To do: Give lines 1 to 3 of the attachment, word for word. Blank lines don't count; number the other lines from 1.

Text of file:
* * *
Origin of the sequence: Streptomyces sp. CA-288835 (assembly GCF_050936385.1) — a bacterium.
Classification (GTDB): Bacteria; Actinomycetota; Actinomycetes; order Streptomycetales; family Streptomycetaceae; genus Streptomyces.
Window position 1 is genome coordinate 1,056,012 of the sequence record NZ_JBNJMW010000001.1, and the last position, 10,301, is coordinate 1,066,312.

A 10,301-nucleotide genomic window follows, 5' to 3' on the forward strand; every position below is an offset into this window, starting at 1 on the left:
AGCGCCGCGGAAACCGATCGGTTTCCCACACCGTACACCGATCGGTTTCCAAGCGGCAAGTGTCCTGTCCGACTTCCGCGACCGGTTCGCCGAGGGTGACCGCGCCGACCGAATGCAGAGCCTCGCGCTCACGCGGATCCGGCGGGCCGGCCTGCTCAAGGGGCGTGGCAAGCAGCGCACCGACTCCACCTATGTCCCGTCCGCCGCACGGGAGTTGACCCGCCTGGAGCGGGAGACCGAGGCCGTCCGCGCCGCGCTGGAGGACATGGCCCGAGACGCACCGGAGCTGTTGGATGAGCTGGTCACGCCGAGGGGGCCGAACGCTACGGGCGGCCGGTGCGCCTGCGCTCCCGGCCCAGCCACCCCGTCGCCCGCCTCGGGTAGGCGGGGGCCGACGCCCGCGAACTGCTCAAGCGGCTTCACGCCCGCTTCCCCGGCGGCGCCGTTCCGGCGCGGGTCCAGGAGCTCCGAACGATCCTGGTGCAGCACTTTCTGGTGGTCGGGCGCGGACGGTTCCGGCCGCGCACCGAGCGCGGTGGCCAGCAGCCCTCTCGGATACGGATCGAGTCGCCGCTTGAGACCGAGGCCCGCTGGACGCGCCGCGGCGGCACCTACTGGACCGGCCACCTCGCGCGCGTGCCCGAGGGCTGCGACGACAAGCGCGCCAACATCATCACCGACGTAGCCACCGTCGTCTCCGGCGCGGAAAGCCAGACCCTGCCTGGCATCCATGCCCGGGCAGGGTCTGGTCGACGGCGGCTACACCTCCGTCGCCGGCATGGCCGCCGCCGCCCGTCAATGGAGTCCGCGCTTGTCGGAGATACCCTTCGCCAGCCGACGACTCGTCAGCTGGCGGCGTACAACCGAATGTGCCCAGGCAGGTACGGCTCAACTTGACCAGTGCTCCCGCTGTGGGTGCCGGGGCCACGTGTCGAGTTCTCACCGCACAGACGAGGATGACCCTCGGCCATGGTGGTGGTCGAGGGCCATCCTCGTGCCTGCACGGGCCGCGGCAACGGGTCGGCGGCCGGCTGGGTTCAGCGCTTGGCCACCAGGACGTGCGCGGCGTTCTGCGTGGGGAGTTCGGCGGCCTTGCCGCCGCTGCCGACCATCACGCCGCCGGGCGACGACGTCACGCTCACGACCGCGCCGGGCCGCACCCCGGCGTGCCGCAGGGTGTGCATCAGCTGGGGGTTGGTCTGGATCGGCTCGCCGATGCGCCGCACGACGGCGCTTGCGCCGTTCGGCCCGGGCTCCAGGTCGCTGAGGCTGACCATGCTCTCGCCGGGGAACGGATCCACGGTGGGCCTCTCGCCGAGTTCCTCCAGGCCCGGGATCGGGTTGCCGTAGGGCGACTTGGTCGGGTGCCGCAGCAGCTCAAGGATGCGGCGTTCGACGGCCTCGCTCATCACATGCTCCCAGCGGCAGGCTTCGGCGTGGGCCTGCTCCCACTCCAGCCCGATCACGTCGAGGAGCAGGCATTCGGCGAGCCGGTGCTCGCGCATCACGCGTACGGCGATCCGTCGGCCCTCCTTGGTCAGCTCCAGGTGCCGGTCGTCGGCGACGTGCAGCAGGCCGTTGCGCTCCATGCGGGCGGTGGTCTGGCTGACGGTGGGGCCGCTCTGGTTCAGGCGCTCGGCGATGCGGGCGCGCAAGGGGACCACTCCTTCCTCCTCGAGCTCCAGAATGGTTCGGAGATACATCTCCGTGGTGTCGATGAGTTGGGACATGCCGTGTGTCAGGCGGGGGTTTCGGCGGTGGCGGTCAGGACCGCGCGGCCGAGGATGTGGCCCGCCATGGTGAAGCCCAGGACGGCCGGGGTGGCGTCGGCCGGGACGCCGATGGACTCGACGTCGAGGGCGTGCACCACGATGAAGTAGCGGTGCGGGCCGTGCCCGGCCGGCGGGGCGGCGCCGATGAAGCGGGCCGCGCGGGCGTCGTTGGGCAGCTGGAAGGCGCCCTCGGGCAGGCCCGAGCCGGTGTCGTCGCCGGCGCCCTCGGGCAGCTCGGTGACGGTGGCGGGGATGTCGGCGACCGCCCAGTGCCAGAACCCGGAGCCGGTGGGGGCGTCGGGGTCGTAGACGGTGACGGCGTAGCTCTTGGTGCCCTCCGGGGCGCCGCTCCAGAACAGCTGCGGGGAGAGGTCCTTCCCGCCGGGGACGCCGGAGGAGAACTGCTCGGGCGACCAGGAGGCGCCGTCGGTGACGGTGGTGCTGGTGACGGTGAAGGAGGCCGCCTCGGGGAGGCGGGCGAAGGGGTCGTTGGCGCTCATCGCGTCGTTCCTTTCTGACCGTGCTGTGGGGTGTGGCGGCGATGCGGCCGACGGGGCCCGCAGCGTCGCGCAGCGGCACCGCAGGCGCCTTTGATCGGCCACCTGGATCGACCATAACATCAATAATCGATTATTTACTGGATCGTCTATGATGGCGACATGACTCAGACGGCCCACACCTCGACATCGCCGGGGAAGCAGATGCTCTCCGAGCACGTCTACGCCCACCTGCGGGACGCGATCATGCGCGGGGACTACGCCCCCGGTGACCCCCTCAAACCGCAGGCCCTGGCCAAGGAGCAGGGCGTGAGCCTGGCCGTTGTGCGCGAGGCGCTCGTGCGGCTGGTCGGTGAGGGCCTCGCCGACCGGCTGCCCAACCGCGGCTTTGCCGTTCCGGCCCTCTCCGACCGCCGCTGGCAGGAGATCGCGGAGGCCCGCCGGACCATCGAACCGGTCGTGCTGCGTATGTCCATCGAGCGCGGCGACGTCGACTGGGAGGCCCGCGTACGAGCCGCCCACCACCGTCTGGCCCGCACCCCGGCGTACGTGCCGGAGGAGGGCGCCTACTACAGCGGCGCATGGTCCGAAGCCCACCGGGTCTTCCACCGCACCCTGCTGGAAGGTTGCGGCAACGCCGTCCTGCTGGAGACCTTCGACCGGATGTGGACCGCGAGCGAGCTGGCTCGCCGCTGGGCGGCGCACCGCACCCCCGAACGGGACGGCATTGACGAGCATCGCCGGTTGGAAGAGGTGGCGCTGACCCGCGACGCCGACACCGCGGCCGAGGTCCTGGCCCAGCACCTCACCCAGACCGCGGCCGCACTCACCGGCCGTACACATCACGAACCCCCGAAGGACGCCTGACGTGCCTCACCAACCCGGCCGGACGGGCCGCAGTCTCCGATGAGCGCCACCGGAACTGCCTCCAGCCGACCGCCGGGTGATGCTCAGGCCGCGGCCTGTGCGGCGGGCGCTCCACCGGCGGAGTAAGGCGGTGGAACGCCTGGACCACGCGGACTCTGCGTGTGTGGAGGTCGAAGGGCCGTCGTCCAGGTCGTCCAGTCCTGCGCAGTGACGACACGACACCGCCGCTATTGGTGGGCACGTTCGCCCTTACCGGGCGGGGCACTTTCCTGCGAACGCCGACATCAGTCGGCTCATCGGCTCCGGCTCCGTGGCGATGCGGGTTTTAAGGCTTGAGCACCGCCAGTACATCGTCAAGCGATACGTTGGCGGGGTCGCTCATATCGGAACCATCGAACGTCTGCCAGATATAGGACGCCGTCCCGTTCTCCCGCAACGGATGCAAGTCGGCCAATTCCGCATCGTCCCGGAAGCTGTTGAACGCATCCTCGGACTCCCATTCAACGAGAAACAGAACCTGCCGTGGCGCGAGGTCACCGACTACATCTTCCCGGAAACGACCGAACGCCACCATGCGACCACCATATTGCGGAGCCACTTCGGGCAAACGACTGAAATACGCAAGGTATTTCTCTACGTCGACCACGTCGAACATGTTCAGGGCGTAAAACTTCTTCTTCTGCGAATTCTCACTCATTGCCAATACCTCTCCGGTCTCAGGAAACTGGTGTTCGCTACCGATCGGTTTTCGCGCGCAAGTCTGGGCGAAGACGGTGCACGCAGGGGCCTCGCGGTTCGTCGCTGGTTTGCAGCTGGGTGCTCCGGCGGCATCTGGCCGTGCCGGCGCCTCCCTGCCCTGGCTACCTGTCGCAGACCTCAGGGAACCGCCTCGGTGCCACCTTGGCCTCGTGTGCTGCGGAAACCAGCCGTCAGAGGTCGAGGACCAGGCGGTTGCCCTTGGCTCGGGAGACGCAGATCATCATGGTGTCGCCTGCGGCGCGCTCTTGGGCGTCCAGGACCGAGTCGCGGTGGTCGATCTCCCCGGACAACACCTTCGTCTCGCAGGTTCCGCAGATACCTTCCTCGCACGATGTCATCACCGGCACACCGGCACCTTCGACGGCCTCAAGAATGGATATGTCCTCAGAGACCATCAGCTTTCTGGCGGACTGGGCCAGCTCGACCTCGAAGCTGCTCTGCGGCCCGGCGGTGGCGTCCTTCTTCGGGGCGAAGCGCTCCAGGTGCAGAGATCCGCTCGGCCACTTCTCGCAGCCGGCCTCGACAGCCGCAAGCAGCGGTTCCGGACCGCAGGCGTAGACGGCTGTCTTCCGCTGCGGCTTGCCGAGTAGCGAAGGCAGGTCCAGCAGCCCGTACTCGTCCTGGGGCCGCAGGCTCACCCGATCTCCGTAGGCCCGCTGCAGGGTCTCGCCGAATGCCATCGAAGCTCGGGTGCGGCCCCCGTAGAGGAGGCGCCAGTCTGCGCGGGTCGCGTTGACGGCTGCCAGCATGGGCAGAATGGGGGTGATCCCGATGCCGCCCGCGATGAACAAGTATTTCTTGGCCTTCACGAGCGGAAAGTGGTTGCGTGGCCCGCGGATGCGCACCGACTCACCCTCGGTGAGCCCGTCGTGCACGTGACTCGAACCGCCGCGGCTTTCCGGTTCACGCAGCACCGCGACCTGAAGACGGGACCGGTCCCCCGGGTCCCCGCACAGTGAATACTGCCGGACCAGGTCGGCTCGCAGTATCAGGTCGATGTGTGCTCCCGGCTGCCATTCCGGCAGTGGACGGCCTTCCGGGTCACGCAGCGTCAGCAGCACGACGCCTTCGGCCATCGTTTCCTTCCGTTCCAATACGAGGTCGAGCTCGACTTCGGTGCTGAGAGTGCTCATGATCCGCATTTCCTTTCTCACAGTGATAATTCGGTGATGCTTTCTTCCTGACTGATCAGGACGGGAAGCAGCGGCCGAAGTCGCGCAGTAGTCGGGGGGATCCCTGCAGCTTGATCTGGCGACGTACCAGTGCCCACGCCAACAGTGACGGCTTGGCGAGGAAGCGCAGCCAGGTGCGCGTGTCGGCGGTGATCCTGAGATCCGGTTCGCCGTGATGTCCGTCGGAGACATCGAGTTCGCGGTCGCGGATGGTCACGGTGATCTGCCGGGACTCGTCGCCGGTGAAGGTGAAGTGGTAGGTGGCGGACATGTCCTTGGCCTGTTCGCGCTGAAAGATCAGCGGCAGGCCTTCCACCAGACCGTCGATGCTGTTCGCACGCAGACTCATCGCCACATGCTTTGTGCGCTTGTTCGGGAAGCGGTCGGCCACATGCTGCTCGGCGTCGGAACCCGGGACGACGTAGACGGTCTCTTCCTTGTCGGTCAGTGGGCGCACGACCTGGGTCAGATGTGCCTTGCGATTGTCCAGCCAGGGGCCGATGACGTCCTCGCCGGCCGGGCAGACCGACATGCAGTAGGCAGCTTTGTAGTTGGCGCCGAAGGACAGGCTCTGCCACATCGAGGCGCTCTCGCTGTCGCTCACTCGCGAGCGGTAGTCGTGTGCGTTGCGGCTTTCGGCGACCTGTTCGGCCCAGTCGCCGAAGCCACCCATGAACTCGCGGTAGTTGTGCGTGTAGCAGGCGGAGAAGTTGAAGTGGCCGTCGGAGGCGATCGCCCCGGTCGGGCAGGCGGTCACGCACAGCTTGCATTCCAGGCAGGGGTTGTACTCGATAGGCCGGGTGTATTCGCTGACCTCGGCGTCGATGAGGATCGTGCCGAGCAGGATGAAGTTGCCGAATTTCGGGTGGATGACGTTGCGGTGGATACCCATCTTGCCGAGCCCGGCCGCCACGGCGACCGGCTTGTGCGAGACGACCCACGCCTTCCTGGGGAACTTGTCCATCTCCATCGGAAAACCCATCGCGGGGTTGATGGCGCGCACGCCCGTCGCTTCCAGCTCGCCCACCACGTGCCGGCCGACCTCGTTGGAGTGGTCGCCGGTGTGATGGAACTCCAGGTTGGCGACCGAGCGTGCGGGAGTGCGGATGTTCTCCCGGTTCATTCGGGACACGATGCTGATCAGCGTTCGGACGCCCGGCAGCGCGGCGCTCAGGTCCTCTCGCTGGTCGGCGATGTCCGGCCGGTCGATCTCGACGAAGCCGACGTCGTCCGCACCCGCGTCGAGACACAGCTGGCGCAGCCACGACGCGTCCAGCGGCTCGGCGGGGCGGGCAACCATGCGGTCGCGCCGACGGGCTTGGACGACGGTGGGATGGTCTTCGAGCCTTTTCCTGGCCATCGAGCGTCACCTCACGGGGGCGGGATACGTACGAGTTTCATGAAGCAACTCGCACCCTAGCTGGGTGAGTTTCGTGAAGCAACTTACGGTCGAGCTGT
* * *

Origin of the sequence: Streptomyces sp. CA-288835 (assembly GCF_050936385.1) — a bacterium.
Classification (GTDB): Bacteria; Actinomycetota; Actinomycetes; order Streptomycetales; family Streptomycetaceae; genus Streptomyces.
Window position 1 is genome coordinate 1,056,012 of the sequence record NZ_JBNJMW010000001.1, and the last position, 10,301, is coordinate 1,066,312.